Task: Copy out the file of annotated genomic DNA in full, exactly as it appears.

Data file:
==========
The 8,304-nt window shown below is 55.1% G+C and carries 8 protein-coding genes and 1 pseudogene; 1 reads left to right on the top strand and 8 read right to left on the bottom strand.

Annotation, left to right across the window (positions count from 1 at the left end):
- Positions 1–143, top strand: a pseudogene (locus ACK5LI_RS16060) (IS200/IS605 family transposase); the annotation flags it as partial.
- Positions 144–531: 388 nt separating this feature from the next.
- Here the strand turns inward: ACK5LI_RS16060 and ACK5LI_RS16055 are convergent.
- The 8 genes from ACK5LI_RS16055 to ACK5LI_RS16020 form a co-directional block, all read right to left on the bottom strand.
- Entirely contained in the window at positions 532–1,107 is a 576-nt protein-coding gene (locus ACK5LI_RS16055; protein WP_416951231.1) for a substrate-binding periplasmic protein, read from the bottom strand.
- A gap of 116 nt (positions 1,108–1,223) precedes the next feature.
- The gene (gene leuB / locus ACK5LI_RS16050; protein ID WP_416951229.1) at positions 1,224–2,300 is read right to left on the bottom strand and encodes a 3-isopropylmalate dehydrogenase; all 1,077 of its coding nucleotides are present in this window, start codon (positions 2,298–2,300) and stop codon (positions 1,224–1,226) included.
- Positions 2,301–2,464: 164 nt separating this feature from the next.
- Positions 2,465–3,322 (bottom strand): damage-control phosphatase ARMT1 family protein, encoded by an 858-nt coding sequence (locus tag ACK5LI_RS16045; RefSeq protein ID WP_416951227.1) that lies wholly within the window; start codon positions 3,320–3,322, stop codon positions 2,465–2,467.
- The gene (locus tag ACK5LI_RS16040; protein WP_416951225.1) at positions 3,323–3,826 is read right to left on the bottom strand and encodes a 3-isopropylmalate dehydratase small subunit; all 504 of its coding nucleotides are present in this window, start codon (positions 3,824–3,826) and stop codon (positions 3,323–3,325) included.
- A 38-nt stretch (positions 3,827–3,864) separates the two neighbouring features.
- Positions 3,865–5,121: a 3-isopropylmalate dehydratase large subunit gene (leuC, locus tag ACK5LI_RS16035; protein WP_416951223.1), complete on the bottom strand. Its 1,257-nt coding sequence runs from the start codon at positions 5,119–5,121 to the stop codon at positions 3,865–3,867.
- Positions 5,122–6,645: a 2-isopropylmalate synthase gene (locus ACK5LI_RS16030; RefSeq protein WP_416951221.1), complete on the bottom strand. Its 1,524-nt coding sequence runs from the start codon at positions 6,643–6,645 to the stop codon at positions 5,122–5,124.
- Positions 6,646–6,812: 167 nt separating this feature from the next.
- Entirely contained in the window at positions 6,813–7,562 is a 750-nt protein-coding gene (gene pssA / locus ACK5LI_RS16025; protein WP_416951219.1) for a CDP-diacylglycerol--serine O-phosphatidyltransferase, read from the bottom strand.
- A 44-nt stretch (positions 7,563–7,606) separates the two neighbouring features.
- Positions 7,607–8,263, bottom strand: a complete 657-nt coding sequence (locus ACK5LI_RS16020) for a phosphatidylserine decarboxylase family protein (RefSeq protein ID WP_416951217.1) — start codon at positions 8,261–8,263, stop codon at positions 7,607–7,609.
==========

The 8,304-nt window shown below is 55.1% G+C and carries 8 protein-coding genes and 1 pseudogene; 1 reads left to right on the top strand and 8 read right to left on the bottom strand.

Annotation, left to right across the window (positions count from 1 at the left end):
- Positions 1–143, top strand: a pseudogene (locus ACK5LI_RS16060) (IS200/IS605 family transposase); the annotation flags it as partial.
- Positions 144–531: 388 nt separating this feature from the next.
- Here the strand turns inward: ACK5LI_RS16060 and ACK5LI_RS16055 are convergent.
- The 8 genes from ACK5LI_RS16055 to ACK5LI_RS16020 form a co-directional block, all read right to left on the bottom strand.
- Entirely contained in the window at positions 532–1,107 is a 576-nt protein-coding gene (locus ACK5LI_RS16055; protein WP_416951231.1) for a substrate-binding periplasmic protein, read from the bottom strand.
- A gap of 116 nt (positions 1,108–1,223) precedes the next feature.
- The gene (gene leuB / locus ACK5LI_RS16050; protein ID WP_416951229.1) at positions 1,224–2,300 is read right to left on the bottom strand and encodes a 3-isopropylmalate dehydrogenase; all 1,077 of its coding nucleotides are present in this window, start codon (positions 2,298–2,300) and stop codon (positions 1,224–1,226) included.
- Positions 2,301–2,464: 164 nt separating this feature from the next.
- Positions 2,465–3,322 (bottom strand): damage-control phosphatase ARMT1 family protein, encoded by an 858-nt coding sequence (locus tag ACK5LI_RS16045; RefSeq protein ID WP_416951227.1) that lies wholly within the window; start codon positions 3,320–3,322, stop codon positions 2,465–2,467.
- The gene (locus tag ACK5LI_RS16040; protein WP_416951225.1) at positions 3,323–3,826 is read right to left on the bottom strand and encodes a 3-isopropylmalate dehydratase small subunit; all 504 of its coding nucleotides are present in this window, start codon (positions 3,824–3,826) and stop codon (positions 3,323–3,325) included.
- A 38-nt stretch (positions 3,827–3,864) separates the two neighbouring features.
- Positions 3,865–5,121: a 3-isopropylmalate dehydratase large subunit gene (leuC, locus tag ACK5LI_RS16035; protein WP_416951223.1), complete on the bottom strand. Its 1,257-nt coding sequence runs from the start codon at positions 5,119–5,121 to the stop codon at positions 3,865–3,867.
- Positions 5,122–6,645: a 2-isopropylmalate synthase gene (locus ACK5LI_RS16030; RefSeq protein WP_416951221.1), complete on the bottom strand. Its 1,524-nt coding sequence runs from the start codon at positions 6,643–6,645 to the stop codon at positions 5,122–5,124.
- Positions 6,646–6,812: 167 nt separating this feature from the next.
- Entirely contained in the window at positions 6,813–7,562 is a 750-nt protein-coding gene (gene pssA / locus ACK5LI_RS16025; protein WP_416951219.1) for a CDP-diacylglycerol--serine O-phosphatidyltransferase, read from the bottom strand.
- A 44-nt stretch (positions 7,563–7,606) separates the two neighbouring features.
- Positions 7,607–8,263, bottom strand: a complete 657-nt coding sequence (locus ACK5LI_RS16020) for a phosphatidylserine decarboxylase family protein (RefSeq protein ID WP_416951217.1) — start codon at positions 8,261–8,263, stop codon at positions 7,607–7,609.